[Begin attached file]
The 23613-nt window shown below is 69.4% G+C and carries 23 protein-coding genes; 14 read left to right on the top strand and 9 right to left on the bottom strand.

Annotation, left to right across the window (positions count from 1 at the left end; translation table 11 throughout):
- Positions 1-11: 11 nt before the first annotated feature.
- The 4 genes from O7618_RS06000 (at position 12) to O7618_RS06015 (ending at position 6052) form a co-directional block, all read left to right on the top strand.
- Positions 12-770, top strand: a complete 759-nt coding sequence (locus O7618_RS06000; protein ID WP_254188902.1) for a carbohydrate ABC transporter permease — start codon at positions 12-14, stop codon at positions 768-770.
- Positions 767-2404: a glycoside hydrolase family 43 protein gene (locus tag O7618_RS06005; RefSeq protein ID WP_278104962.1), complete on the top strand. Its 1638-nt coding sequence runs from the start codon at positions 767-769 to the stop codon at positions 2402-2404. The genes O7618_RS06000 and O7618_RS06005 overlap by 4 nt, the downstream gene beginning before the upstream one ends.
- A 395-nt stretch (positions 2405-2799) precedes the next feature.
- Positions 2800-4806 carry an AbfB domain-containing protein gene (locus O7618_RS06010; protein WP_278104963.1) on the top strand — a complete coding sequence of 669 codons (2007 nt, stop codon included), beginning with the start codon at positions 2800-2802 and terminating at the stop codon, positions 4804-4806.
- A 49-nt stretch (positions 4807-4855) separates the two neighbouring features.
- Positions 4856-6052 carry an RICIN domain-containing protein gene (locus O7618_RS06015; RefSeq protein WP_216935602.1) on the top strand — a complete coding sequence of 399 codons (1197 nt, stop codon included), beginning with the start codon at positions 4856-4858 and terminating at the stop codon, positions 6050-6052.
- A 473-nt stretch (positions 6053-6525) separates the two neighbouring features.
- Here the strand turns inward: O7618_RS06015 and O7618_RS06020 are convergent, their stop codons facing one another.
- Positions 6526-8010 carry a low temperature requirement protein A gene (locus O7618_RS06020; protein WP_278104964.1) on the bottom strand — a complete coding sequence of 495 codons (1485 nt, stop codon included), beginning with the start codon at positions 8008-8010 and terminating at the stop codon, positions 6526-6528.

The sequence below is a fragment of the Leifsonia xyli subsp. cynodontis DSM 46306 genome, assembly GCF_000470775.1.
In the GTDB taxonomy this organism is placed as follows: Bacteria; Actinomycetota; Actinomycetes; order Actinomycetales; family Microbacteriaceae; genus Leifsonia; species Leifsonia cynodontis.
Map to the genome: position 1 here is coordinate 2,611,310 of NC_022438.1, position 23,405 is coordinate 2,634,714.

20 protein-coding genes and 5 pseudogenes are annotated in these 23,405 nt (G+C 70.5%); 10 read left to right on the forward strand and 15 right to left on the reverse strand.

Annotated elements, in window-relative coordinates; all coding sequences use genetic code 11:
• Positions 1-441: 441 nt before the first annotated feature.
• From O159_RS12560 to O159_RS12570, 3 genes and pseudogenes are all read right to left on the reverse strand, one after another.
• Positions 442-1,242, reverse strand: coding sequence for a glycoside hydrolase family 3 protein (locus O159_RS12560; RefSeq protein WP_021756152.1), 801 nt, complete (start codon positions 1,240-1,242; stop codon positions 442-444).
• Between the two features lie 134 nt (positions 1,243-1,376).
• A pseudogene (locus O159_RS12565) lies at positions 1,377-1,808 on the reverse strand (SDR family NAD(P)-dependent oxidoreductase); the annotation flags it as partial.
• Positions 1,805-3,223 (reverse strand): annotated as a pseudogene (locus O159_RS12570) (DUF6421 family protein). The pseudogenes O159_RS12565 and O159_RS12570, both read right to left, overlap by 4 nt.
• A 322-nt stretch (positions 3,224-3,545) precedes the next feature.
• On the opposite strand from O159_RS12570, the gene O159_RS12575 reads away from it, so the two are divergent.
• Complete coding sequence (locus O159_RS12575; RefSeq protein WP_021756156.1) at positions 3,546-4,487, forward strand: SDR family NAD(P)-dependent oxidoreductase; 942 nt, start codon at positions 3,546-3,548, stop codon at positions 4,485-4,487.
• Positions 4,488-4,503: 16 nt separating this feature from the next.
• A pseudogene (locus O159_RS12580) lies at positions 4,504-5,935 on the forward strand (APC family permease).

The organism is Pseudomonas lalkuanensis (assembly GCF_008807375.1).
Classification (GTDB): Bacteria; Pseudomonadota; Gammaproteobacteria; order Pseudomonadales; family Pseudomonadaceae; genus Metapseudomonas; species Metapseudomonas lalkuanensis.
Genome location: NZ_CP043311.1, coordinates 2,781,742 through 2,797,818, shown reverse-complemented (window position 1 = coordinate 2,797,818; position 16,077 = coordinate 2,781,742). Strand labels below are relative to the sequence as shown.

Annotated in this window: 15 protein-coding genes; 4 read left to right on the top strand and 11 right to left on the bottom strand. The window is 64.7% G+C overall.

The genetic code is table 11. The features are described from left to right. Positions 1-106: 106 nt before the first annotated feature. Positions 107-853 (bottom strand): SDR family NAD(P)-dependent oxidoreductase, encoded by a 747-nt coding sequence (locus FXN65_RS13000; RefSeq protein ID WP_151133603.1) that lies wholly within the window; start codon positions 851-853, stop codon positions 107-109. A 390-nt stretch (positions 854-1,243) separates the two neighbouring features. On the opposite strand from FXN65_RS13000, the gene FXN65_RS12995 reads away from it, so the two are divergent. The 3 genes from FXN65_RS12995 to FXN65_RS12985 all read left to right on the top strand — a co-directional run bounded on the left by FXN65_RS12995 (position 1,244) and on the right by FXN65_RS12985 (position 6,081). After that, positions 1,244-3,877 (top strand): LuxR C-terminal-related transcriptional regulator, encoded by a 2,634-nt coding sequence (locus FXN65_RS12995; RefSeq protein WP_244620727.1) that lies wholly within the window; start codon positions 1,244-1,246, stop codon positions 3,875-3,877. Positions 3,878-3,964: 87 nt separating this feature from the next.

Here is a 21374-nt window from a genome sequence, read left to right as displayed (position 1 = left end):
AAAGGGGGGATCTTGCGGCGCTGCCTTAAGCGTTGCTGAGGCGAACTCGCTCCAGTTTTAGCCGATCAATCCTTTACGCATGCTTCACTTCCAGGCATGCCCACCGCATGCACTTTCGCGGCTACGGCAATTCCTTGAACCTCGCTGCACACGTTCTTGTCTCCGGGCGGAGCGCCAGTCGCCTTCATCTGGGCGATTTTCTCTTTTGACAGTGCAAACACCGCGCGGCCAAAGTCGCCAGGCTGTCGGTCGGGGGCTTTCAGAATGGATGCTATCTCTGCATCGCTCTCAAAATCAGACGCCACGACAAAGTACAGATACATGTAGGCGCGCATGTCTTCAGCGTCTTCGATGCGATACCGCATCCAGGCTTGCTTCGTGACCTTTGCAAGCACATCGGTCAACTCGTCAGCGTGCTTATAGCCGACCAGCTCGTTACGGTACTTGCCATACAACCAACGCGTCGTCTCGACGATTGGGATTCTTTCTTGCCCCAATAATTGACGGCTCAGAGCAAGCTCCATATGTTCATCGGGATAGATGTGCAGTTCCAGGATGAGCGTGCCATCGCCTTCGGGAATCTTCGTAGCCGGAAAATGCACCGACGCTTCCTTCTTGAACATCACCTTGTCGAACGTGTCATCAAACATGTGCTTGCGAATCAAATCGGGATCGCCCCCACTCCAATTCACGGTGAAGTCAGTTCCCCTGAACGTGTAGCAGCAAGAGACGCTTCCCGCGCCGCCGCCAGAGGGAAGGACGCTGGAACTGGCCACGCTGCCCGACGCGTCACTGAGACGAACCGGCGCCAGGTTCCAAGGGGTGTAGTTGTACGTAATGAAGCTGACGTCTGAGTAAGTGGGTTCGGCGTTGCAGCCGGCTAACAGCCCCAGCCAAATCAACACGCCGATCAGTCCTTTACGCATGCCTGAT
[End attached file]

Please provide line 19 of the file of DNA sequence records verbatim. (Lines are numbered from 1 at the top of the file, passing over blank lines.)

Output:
• Positions 1-441: 441 nt before the first annotated feature.